The term ‘invisible disease’ and ‘invisible disability’ is one that holds increasing currency and importance in Not For Profit circles. That is because in the last decade cause groups have come to realise that there is something esoteric which can connect conditions as disparate and apparently unrelated as arthritis and agoraphobia or asthma and OCD.
These conditions are considered ‘invisible’ because they all lack obvious signifiers in everyday life and thus they all come up against similar challenges in the social sphere.
For one thing it is exceptionally difficult to raise funds or even awareness around a condition that does not manifest in a visible and visceral way.
People can understand cancer and paralysis on a gut level and it is excellent that those worthy causes are given their due attention, however greater support is needed for those whose problems fly too easily under the radar.
One of the key risks with ‘invisible’ conditions is that they are only invisible until a crisis event occurs, such as an asthmatic attack or a panic episode, in which case members of the public may be faced with having to help someone whose problems they do not understand. Too often this leads to the bystander effect or misinformed responses such as “pull yourself together” or “stop making a scene”.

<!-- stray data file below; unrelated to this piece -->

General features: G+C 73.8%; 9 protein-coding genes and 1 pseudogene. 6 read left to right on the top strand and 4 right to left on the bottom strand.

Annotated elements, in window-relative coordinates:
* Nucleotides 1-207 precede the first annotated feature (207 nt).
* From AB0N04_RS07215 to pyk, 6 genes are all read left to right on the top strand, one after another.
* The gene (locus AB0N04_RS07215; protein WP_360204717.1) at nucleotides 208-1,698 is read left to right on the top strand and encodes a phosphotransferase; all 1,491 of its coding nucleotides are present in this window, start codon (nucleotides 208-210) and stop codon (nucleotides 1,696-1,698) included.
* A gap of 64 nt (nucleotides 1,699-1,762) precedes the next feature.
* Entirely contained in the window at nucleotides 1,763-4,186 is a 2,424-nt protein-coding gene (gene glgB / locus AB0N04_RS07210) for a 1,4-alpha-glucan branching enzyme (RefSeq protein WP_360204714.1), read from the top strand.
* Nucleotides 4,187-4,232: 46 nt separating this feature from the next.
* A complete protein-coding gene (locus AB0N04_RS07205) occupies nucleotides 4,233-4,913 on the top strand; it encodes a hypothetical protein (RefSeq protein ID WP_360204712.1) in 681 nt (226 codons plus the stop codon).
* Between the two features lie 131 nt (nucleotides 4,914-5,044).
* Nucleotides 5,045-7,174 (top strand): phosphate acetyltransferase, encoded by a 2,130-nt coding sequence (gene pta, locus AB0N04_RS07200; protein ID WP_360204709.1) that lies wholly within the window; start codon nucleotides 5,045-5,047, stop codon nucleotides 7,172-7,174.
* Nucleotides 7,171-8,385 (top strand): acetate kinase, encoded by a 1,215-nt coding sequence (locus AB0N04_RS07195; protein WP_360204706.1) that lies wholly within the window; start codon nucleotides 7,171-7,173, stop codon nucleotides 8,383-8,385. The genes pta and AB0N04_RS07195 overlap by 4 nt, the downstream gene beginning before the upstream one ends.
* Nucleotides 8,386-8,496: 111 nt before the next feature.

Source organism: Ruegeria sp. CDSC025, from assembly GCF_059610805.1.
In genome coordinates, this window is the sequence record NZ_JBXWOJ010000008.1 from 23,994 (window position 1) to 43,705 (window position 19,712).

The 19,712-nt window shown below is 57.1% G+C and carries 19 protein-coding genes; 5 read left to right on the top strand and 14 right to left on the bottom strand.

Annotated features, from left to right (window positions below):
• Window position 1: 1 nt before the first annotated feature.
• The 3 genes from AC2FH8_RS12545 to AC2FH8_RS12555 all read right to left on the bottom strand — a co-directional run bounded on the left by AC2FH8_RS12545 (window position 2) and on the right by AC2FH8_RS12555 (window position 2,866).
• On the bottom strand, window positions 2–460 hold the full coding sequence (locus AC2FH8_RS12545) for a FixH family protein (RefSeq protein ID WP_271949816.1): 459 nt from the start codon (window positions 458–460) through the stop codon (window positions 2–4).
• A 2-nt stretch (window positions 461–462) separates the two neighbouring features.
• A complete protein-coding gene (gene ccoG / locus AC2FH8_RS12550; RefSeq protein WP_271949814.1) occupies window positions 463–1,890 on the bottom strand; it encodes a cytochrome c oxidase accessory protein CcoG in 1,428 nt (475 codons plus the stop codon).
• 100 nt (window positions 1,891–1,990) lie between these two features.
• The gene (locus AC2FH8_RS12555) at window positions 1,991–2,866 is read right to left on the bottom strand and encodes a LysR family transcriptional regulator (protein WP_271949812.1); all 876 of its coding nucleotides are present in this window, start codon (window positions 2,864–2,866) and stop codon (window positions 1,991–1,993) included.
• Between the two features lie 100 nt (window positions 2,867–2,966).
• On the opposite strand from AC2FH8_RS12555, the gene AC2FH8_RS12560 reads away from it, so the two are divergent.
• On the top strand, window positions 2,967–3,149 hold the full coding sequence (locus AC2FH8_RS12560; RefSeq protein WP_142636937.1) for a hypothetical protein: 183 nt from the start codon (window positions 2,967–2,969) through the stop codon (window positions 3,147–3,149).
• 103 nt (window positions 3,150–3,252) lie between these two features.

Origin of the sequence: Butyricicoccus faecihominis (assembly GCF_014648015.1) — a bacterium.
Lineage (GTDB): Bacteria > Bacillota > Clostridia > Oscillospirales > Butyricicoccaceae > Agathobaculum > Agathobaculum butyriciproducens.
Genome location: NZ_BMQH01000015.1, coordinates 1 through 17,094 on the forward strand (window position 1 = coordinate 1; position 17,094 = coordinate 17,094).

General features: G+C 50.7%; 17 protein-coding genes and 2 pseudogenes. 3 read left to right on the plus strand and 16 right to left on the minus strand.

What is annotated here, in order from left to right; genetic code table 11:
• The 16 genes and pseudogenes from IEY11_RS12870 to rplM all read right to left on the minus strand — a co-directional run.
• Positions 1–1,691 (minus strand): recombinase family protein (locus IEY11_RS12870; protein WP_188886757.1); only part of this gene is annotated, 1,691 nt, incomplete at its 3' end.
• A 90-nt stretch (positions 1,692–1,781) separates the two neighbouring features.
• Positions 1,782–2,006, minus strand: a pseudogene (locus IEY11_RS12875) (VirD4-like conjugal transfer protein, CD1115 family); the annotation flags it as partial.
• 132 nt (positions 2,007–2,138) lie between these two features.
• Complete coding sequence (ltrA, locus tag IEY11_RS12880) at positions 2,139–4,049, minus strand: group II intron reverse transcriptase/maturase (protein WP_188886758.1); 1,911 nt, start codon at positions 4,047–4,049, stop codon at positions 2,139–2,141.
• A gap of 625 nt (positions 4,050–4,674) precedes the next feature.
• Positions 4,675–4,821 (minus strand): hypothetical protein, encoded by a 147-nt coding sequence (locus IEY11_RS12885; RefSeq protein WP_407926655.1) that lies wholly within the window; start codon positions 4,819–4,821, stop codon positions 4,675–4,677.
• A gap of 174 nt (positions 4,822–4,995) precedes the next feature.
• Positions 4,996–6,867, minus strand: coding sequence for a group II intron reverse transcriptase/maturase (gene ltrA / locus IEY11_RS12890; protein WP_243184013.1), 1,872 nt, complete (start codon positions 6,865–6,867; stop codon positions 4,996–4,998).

We consider cystic fibrosis (CF) to be an ‘invisible’ illness because its symptoms are mostly not apparent to other people in day to day life, especially if you are undergoing treatment. However, that does not mean that the invisible struggles of life with CF are any less draining or harrowing, in fact they are more so.
Here are some links related to invisible illnesses to help us better contextualise this new and important way of understanding adversity.